San Marco monastery, Florence

   Originally occupied by the Sylvestrine Order, in 1436 these monks were expelled and the San Marco Monastery was turned over to the Dominicans. In the late 1430s, Cosimo de' Medici, who favored the order, provided funding for its renovation, giving the commission to Michelozzo. The most successful room in Michelozzo's design is the library, the first built in the Renaissance. Here the architect utilized a Brunelleschian vocabulary that includes a repetition of arches and columns to establish a rhythmic pattern and corbels, elements also found in Brunelleschi's Ospedale degli Innocenti, Florence (1419— 1424). The flat roof in the central space, groin vaults for the aisles, and stuccoed walls trimmed inpietra serena are also Brunelleschian. Once completed, Cosimo donated over 400 Greek and Latin manuscripts to the library, making it into one of the most notable early public libraries of Italy. San Marco also boasts some of the most splendid frescoes of the Early Renaissance. Fra Angelico, who resided in the monastery, painted scenes in the cells and corridors between 1438 and 1445 to inspire meditation and prayer. Also financed by Cosimo, the subject of these works is believed to have been dictated by St. Antonine Pierozzi, the prior of San Marco. Among the most notable of these frescoes are the Annunciation, Coronation, Transfiguration, Mocking of Christ, Resurrection and Women at the Tomb, and Noli me tangere.

Historical dictionary of Renaissance art. . 2008.

Look at other dictionaries:

  • San Marco, Florence — The façade and the bell tower of San Marco in Florence. San Marco is the name of a religious complex in Florence, Italy. It comprises a church and a convent. The convent, which is now a museum, has three claims to fame: during the 15th century it …   Wikipedia

  • Florence — • Located in the province of Tuscany (Central Italy) Catholic Encyclopedia. Kevin Knight. 2006. Florence     Florence     † …   Catholic encyclopedia

  • Florence — Firenze and Florentine redirect here. For other uses, see Florentin, Florentine (disambiguation), Florence (disambiguation) or Firenze (disambiguation). Florence Firenze   Comune   …   Wikipedia

  • Florence —    The history of Florence begins with the settlements of the Etruscans whose remains can still be found in the region. In 59 BCE, Julius Caesar gave the land of Florentia to his retired soldiers who, thanks to its primordial location near the… …   Dictionary of Renaissance art

  • FLORENCE — (It. Firenze) city in Tuscany, central Italy. There is no evidence of a Jewish community in the Roman City of Florentia. Early medieval documents preserved in the Florence Archives mention names that can be Jewish. The first evidence of a Jewish… …   Encyclopedia of Judaism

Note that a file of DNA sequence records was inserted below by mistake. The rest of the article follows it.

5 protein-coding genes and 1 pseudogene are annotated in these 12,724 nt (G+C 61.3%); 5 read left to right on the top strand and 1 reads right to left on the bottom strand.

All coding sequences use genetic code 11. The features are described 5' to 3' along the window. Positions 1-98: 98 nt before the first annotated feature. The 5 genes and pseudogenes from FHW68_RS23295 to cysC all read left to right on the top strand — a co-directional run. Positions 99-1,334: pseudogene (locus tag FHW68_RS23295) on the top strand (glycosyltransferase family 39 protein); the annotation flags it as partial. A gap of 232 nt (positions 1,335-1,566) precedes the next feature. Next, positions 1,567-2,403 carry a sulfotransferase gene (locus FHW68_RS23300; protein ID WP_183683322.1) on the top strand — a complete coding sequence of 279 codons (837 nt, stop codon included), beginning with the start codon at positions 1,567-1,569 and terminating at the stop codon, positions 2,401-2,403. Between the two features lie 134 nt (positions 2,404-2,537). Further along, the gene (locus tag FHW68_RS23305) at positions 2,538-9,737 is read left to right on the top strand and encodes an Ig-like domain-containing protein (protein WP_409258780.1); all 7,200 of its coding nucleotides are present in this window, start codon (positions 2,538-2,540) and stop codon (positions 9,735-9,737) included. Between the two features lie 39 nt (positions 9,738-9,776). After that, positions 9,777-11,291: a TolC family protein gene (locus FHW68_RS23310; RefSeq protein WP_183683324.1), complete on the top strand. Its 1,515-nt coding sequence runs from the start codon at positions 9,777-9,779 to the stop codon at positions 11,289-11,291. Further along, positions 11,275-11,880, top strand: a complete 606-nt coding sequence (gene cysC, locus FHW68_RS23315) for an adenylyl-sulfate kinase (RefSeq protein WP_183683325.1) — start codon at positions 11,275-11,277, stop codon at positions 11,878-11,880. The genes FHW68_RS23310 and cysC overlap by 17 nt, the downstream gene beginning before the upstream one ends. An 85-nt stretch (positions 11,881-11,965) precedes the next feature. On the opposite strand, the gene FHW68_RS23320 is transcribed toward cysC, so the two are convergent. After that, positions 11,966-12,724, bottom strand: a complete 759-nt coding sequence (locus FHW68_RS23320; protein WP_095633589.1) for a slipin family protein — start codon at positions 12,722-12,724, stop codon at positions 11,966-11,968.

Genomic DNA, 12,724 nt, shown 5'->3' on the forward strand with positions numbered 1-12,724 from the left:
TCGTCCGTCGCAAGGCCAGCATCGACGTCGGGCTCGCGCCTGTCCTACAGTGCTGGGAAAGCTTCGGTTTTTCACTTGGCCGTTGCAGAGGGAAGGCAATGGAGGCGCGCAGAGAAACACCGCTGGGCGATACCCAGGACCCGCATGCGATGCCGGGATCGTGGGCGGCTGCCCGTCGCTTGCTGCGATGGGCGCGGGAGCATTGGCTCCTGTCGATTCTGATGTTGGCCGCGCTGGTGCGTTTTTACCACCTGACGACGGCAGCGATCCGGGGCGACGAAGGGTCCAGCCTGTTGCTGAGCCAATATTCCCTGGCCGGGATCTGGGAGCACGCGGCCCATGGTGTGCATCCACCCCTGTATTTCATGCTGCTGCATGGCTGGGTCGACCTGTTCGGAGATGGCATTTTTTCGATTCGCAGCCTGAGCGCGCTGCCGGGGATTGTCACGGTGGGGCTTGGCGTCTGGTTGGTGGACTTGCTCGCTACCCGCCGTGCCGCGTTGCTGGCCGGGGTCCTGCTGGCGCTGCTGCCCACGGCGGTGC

• San Gallo — • A celebrated family of architects, sculptors, painters, and engravers, which flourished in Italy during the Renaissance period, from the middle of the fifteenth to the end of the sixteenth century. The founder of the family was Francesco… …   Catholic encyclopedia

  • San Gimignano — Infobox CityIT img coa = San Gimignano Stemma.png official name = Comune di San Gimignano region = Tuscany province = Siena (SI) elevation m = 324 area total km2 = 138 population as of = December 31, 2005 population total = 7105 name=San… …   Wikipedia

  • Antonine Pierozzi, Saint — (1389 1459)    Dominican monk, appointed archbishop of Florence by Pope Eugenius IV in 1446, canonized in 1523. St. Antonine was responsible for convincing Cosimo de Medici to expel the Sylvestrine monks from the San Marco Monastery, Florence,… …   Dictionary of Renaissance art

  • Michelozzo di Bartolomeo — (1396 1472)    A follower of Filippo Brunelleschi, Michelozzo was responsible for completing the lantern that caps the dome of the Cathedral of Florence. He was the son of a tailor and began his artistic career as a sculptor. Documents indicate… …   Dictionary of Renaissance art

  • Transfiguration —    Christ took his disciples Peter, James, and John up to Mount Tabor to pray. When they arrived, Christ s face began to shine like the sun and his clothes became as white as snow. The brightness that emanated from him was meant to reveal his… …   Dictionary of Renaissance art

Share the article and excerpts

Direct link
Do a right-click on the link above
and select “Copy Link”

We are using cookies for the best presentation of our site. Continuing to use this site, you agree with this.